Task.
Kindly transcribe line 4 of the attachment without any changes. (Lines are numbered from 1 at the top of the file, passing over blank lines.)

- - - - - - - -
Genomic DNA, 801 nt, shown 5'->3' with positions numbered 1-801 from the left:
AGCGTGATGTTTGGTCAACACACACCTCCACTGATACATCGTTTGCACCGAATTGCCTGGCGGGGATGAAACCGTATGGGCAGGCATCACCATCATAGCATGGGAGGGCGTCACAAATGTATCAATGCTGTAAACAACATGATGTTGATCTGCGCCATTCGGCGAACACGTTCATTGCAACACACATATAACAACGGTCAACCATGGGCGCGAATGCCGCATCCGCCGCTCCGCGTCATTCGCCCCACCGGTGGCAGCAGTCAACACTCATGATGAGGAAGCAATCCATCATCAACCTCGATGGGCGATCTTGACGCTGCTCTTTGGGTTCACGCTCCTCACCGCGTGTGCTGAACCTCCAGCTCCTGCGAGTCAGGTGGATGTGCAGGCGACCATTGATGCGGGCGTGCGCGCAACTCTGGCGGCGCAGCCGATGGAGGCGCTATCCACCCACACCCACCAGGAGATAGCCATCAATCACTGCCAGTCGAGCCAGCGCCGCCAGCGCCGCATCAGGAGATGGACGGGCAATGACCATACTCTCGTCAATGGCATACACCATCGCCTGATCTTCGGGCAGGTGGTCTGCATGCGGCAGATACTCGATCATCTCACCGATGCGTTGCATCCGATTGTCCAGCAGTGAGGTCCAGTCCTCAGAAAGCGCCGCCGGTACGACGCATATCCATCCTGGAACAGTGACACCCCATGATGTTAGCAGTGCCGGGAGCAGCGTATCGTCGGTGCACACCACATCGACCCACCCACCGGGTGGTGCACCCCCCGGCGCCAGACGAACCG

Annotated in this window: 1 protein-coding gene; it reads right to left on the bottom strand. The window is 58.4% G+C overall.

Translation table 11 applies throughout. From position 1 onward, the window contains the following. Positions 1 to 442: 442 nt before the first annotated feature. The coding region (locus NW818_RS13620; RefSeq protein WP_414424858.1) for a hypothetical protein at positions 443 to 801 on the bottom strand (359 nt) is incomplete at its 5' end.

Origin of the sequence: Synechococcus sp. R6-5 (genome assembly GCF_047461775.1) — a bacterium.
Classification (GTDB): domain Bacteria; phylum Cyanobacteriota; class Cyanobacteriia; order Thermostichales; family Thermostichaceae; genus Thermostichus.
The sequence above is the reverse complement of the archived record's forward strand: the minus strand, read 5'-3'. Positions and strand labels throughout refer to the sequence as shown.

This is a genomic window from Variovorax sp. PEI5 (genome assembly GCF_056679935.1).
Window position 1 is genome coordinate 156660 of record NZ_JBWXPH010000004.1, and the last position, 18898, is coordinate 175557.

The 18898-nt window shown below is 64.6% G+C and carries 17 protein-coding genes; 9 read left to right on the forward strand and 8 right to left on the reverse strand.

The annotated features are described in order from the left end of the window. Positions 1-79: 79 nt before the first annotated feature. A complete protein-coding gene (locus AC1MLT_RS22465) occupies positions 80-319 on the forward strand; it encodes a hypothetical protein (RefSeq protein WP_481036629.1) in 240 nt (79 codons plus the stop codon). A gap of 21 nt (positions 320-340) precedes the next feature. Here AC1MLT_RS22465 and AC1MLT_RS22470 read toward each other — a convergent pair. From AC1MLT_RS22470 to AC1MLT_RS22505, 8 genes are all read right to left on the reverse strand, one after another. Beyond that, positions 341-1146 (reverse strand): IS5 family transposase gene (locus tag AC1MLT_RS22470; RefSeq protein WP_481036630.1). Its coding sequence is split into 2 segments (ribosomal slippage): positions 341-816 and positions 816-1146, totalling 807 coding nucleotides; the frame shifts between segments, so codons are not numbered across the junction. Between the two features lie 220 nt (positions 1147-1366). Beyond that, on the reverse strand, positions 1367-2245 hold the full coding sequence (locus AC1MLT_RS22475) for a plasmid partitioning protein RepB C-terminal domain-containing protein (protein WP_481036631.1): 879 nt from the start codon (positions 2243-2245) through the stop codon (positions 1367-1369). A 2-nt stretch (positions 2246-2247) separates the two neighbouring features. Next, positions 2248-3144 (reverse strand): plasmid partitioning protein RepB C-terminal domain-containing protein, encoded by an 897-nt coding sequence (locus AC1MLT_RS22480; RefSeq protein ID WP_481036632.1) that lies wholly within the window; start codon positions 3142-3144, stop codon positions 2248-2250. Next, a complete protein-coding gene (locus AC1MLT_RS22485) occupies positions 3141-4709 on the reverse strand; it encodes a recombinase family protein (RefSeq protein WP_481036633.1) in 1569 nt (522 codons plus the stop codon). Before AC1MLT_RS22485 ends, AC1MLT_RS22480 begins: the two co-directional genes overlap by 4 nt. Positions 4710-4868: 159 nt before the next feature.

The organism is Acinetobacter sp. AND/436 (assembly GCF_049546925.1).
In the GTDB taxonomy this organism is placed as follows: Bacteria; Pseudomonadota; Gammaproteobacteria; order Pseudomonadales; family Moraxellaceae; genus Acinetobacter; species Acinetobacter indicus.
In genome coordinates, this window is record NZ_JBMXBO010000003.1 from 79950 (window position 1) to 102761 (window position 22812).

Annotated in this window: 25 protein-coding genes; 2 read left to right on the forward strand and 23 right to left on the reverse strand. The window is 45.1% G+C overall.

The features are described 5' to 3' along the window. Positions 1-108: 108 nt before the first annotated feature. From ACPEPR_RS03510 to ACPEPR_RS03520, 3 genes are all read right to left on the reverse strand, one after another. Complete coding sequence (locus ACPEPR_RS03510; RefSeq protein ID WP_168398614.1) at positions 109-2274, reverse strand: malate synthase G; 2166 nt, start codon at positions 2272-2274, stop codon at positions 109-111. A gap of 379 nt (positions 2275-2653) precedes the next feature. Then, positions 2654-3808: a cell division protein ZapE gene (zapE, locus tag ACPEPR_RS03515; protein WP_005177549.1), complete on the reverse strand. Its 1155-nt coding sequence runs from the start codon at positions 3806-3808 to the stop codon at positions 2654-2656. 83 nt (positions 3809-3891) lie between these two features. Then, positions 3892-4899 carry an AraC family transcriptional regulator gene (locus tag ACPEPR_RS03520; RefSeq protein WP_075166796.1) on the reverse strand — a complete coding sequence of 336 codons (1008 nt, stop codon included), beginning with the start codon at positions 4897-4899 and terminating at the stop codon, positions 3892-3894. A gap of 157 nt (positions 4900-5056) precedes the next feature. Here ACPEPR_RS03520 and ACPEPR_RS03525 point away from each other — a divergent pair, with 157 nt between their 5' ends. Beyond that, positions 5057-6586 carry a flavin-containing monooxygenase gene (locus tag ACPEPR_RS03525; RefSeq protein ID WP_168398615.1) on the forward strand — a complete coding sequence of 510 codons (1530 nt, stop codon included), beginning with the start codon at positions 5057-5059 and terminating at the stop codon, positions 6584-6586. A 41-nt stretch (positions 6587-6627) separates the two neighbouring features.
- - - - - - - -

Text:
Translation table 11 applies throughout. From position 1 onward, the window contains the following. Positions 1 to 442: 442 nt before the first annotated feature. The coding region (locus NW818_RS13620; RefSeq protein WP_414424858.1) for a hypothetical protein at positions 443 to 801 on the bottom strand (359 nt) is incomplete at its 5' end.